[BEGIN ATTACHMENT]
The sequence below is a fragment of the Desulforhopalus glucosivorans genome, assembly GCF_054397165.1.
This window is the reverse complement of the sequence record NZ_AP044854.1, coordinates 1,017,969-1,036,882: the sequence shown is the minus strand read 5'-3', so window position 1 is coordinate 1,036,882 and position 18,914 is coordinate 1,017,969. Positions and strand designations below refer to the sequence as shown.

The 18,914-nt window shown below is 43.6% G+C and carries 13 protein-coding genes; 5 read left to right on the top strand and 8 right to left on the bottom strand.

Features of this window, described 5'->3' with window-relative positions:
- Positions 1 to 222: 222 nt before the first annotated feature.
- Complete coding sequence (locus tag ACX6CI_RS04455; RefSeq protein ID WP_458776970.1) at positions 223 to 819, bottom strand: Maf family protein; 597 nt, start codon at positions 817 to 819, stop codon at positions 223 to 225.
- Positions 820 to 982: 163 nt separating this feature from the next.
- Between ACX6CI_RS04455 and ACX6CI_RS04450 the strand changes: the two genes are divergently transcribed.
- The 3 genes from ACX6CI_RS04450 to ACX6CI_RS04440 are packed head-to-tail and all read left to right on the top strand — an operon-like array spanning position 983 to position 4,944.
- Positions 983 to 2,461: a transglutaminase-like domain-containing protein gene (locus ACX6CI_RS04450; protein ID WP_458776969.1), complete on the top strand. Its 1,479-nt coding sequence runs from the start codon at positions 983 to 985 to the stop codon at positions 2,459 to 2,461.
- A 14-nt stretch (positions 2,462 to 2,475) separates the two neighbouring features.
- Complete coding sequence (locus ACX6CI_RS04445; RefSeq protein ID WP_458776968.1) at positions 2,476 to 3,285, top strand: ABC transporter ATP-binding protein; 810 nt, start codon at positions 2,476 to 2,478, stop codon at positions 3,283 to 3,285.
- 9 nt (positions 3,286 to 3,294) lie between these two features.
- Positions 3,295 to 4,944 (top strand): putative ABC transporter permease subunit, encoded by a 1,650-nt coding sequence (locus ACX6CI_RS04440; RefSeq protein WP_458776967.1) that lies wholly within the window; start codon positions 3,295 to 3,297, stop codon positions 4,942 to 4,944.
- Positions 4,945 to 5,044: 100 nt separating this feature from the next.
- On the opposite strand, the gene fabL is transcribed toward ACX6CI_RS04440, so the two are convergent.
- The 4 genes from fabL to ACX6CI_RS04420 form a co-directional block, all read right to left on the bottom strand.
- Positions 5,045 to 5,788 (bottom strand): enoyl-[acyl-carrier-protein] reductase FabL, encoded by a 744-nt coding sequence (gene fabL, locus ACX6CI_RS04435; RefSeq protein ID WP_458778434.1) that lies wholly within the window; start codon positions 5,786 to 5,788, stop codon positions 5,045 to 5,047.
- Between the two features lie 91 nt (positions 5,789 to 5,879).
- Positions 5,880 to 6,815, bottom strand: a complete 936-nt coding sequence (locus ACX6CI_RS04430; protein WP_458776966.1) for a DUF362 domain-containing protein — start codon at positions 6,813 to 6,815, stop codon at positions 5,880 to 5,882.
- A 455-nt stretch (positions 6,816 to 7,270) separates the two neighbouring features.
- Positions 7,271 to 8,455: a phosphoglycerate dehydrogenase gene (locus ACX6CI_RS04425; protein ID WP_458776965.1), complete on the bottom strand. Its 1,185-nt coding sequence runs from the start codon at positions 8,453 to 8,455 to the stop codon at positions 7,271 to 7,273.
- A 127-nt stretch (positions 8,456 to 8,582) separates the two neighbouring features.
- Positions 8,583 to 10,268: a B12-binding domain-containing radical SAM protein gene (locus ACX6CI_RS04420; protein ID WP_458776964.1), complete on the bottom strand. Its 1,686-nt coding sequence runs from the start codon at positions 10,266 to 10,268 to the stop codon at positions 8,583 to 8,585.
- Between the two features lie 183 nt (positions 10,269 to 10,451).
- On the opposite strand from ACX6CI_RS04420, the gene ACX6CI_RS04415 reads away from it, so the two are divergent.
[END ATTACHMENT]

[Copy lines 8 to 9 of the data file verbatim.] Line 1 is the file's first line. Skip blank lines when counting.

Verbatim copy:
- Between ACX6CI_RS04455 and ACX6CI_RS04450 the strand changes: the two genes are divergently transcribed.
- The 3 genes from ACX6CI_RS04450 to ACX6CI_RS04440 are packed head-to-tail and all read left to right on the top strand — an operon-like array spanning position 983 to position 4,944.